State Rep. Oscar Braynon II, a Miami Gardens Democrat with three years in the state House, announced his candidacy for Wilson's 33rd District seat Friday -- even though is not officially an opening for Wilson's post yet.
“As a member of the State Legislature, I have seen first-hand the tremendous impact that can be made within a community when there is honest, transparent and solid leadership," Braynon said in a written statement. "As the State rebounds from a tumultuous economic climate, I am committed to working hard to ensure that our most vulnerable citizens and underrepresented cities are not left behind.”
Florida does not require elected leaders running for federal office to resign from their exisiting posts, so Wilson, who was not up for re-election this year, did not have to give up her seat to vie for a spot in Congress. Only if she defeats lawyer Roderick Vereen, who is running without party affiliation, in November would Wilson have to resign. And then, depending on how long is left on her term, which expires in 2012, would the governor appoint someone to the vacancy or call for a special election to replace her.
UPDATE: Thanks to a sharp reader for pointing out that the governor cannot appoint someone to fill a vacancy in the Florida Senate, as the governor's office had originally told us this morning. (The governor can fill vacancies in the House, depending on how much time is left in a term.) If Wilson resigns, a special election will be held for her seat.
Check out this blog in The Economist on Republican Senate candidate Marco Rubio's policy agenda. You know this is a smart magazine when it spells programs programmes. The magazine fails to acknowledge, however, that Rubio has said the government should consider raising the retirement age for Social Security benefits.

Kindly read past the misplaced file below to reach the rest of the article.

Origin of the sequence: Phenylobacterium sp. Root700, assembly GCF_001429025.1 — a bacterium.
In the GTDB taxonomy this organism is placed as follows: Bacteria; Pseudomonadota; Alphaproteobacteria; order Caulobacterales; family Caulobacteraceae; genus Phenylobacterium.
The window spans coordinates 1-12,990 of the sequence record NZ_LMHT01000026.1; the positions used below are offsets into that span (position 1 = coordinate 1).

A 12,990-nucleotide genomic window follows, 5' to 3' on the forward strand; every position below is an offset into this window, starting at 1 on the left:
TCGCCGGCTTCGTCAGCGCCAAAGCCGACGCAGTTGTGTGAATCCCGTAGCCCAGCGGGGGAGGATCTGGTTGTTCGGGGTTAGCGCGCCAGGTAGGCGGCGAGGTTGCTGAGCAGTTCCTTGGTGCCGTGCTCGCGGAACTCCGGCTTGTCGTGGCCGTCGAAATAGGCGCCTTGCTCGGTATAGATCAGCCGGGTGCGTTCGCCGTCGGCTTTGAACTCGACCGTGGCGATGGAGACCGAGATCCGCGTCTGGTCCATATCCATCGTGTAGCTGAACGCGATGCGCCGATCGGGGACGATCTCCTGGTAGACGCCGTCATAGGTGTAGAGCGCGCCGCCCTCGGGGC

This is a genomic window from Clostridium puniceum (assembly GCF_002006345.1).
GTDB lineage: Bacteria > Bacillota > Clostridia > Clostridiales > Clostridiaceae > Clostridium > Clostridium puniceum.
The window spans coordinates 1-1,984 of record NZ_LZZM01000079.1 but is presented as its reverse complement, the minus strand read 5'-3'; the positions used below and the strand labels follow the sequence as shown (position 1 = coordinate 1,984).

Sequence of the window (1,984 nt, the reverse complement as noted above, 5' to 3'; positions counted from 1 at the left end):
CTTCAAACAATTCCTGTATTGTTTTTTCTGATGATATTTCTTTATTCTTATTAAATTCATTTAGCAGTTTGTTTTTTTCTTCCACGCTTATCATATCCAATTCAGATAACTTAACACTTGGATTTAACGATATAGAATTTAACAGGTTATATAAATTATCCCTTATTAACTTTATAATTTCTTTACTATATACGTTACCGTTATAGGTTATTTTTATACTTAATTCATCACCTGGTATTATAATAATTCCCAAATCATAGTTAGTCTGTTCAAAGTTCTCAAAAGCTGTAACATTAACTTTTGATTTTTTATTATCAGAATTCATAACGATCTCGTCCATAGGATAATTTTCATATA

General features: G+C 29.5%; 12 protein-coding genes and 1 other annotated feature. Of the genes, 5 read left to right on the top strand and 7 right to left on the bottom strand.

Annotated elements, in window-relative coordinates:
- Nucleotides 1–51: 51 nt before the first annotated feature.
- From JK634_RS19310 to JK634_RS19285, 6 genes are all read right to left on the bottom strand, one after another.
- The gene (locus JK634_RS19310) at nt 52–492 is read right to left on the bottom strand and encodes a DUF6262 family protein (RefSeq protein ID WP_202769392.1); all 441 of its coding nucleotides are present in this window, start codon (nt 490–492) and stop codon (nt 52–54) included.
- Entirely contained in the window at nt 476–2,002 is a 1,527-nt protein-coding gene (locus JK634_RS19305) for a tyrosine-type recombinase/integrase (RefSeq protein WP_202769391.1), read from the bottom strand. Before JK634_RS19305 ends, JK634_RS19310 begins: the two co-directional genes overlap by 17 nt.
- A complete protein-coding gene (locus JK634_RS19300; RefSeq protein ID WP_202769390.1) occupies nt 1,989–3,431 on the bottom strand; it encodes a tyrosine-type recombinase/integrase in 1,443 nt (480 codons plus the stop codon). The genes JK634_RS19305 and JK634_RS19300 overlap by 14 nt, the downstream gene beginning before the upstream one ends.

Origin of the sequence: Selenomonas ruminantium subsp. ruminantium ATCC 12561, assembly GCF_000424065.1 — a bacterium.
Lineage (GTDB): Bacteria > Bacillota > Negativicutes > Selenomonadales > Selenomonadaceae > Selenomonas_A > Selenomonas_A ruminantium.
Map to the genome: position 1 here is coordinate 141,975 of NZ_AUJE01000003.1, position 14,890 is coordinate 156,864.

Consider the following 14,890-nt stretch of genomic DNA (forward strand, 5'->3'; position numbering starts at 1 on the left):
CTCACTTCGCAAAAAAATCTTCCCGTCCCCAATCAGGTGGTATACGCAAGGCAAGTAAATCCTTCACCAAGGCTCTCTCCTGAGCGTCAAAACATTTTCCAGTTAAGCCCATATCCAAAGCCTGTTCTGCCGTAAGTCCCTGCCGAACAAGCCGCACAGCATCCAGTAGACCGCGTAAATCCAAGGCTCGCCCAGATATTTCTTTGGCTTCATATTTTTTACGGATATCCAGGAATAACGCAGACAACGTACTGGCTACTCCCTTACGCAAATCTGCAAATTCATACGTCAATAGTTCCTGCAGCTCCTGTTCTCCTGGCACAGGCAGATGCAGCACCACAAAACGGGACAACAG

It's true that advancing policy proposals is more courageous than running on facile outrage: having an agenda courts the risk that people will take your agenda apart. Nonetheless, I don't find it convincing to praise Mr Rubio simply for having put forward an agenda. The problem remains that Mr Rubio suffers from a fundamental malady that afflicts the entire tea-party movement. Tea-partiers who believe that the federal government must dramatically cut its budget deficit remain resolutely unwilling to draw the inevitable conclusion: either taxes must go dramatically up, or major, popular federal programmes (defence, Social Security, Medicare) must be dramatically cut. One thing we should have learned from the 2000 elections, and the budgetary debacles that have followed, is that an unwillingness to make the numbers in your proposals add up is a character flaw of the first order.
Read the whole thing here.
Charlie Crist, in his indie bid for U.S. Senate, is appealing to Republicans and Democrats. And this leads to seemingly different messages in different parts of the state.
A week ago, speaking in the Democratic bastion of Broward County, Crist said "thank god" he left the Republican Party. But yesterday in the conservative Panhandle region he had a different message. He told Pensacola reporters he remains a conservative and the held the same ideology he did when he won the governor's mansion in 2006 as a "Jeb Bush Republican."